The outside of the oldest farmhouse at the Black Forest Open Air Museum. Note the beehives on the ledge!
The outside of the oldest farmhouse at the Black Forest Open Air Museum. Note the beehives on the ledge!

It’s a brilliant place to bring small children as kids can run around and touch most things. There are horses and chickens to look at, and an open-air bakery was operating the day we were there, turning out flammkuchen and loaves of bread. Every day there’s someone demonstrating elements of traditional farm life. Every day there are a couple people demonstrating local crafts – we had the good fortune to see a woman hand-weaving amazing ribbons (pictured below, and the fruits of her labour below that). Check the website for details on what’s on the day of your visit.

There’s a whole woodworking workshop full to the rafters with beautiful wooden toys to buy for ridiculously reasonable prices (this is a common theme in Germany). You can watch craftspeople making the toys right there behind the counter as well.

More gorgeous farmhouses in the museum area.
More gorgeous farmhouses in the museum area.

Lots of places for children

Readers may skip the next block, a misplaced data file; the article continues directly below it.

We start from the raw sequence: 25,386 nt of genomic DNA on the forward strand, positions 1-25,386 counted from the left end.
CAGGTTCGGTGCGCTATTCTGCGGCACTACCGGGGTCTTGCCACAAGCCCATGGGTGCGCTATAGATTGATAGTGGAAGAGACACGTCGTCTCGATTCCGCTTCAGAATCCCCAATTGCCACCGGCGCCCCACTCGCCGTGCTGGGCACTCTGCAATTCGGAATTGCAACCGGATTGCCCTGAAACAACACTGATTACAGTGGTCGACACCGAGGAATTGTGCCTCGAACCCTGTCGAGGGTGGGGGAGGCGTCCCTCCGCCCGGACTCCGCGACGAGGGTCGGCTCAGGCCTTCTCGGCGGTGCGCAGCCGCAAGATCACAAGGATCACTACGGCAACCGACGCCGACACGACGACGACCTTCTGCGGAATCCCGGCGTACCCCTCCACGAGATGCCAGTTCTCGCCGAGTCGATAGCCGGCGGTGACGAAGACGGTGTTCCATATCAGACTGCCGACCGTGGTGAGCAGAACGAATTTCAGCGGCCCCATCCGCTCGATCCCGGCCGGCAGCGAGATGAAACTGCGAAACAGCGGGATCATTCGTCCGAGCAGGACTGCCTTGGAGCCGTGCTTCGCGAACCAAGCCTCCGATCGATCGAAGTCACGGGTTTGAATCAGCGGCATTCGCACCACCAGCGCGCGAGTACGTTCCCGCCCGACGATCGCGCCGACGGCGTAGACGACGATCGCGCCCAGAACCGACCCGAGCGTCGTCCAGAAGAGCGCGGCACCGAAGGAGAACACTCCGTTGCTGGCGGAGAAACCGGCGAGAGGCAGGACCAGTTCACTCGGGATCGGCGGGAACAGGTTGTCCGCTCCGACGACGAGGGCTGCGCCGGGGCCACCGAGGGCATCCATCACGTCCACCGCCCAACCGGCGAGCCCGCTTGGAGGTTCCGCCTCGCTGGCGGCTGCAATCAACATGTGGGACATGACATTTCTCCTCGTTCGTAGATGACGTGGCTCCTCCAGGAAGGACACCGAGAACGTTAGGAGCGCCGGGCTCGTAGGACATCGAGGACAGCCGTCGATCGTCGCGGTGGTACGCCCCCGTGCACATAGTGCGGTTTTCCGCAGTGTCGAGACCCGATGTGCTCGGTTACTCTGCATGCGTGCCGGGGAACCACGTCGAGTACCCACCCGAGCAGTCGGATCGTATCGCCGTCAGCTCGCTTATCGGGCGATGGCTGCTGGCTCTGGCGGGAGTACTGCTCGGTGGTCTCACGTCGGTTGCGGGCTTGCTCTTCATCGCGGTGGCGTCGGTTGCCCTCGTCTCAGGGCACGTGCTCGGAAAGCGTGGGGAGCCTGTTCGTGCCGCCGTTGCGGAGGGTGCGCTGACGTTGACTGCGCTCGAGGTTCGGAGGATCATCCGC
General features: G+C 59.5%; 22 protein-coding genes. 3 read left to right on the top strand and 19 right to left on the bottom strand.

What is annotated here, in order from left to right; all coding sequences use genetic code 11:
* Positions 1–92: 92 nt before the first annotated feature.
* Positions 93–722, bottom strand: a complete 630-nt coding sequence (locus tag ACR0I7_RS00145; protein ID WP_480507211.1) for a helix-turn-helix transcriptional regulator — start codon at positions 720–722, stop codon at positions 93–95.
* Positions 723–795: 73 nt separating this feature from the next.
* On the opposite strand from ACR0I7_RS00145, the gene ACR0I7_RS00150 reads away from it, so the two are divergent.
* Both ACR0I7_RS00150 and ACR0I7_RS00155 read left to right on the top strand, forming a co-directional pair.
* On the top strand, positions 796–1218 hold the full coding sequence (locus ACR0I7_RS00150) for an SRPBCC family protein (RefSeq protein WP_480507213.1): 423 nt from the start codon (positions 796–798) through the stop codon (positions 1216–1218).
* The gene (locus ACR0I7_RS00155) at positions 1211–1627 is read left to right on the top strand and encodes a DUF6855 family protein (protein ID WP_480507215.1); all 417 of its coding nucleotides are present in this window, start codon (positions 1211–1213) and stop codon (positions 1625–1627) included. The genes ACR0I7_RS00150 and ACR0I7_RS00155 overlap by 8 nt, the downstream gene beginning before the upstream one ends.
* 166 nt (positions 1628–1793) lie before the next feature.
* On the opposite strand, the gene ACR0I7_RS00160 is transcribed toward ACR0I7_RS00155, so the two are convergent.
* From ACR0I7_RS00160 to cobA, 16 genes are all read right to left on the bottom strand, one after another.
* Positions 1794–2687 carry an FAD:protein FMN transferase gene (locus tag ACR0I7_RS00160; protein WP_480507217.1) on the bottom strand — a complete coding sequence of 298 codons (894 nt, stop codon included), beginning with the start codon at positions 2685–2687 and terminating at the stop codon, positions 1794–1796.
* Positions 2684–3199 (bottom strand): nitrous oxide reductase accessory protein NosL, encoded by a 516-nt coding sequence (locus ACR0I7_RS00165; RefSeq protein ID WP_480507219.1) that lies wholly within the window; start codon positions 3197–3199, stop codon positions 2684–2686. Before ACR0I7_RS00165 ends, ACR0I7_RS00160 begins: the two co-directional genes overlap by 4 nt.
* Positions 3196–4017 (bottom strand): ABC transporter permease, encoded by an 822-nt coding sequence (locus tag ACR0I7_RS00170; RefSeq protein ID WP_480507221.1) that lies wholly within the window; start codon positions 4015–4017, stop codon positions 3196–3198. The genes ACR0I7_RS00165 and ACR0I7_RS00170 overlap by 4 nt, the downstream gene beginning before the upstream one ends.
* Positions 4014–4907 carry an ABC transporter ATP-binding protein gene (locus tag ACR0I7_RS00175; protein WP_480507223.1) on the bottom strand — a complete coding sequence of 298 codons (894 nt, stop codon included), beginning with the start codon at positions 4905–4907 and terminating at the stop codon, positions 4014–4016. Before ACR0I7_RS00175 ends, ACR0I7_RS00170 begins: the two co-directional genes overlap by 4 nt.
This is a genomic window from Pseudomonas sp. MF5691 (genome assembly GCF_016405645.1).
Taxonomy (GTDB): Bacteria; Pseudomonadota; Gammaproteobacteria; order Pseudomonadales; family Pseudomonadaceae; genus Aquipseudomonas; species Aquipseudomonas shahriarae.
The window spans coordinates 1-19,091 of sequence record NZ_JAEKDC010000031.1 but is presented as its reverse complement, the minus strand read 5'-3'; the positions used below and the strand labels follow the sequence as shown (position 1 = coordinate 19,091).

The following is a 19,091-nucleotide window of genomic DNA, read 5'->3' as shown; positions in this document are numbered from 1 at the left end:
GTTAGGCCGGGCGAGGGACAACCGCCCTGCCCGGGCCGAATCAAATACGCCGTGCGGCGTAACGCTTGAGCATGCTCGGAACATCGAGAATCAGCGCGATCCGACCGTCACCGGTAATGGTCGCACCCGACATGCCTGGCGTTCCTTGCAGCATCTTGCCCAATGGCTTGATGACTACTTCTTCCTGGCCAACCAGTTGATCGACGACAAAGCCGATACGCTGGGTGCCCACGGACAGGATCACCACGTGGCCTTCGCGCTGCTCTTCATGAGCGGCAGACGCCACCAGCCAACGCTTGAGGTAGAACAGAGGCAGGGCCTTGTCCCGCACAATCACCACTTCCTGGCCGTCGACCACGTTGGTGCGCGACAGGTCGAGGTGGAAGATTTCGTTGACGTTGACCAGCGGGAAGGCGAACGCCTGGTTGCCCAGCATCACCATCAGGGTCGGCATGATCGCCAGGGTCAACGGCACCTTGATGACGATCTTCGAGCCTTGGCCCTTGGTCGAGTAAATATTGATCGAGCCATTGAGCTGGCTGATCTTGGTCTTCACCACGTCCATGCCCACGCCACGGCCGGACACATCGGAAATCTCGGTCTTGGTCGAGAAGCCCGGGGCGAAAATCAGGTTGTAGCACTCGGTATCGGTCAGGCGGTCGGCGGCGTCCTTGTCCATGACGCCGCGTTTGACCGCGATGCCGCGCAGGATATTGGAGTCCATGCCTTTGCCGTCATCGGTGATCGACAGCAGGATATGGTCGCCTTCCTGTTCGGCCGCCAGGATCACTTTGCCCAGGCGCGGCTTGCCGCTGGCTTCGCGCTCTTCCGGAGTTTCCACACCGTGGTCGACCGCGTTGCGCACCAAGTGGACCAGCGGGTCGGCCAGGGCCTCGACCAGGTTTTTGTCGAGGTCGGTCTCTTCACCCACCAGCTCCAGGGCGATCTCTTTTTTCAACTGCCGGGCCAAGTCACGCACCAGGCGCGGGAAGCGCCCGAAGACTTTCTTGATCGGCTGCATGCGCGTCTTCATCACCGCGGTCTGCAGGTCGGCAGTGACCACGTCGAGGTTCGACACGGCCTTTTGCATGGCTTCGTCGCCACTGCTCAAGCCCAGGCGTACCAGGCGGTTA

Upstairs from the woodworking shop is an incredible play area built to resemble an attic full of discarded furniture, old toys, and other detritus from earlier centuries – though you need to access it from outside. There are paths through the piled bits, just the right size for smaller people, and the dim lighting makes it the perfect amount of exciting but not too scary. There is a little puppet stage to play with, and lots of secrets spots to discover. Additionally there is another more open play area within one of the farthest houses, with a beautiful space designed to look like the forest. On top of all that, there is an extensive outdoor play area with wooden structures, play houses, a water feature, and a natural rock slide. This is all right next to the outdoor cafe that serves schnitzel, french fries, wurst, beer, wine and ice cream, with plenty of picnic tables with easy sightlines to the playground.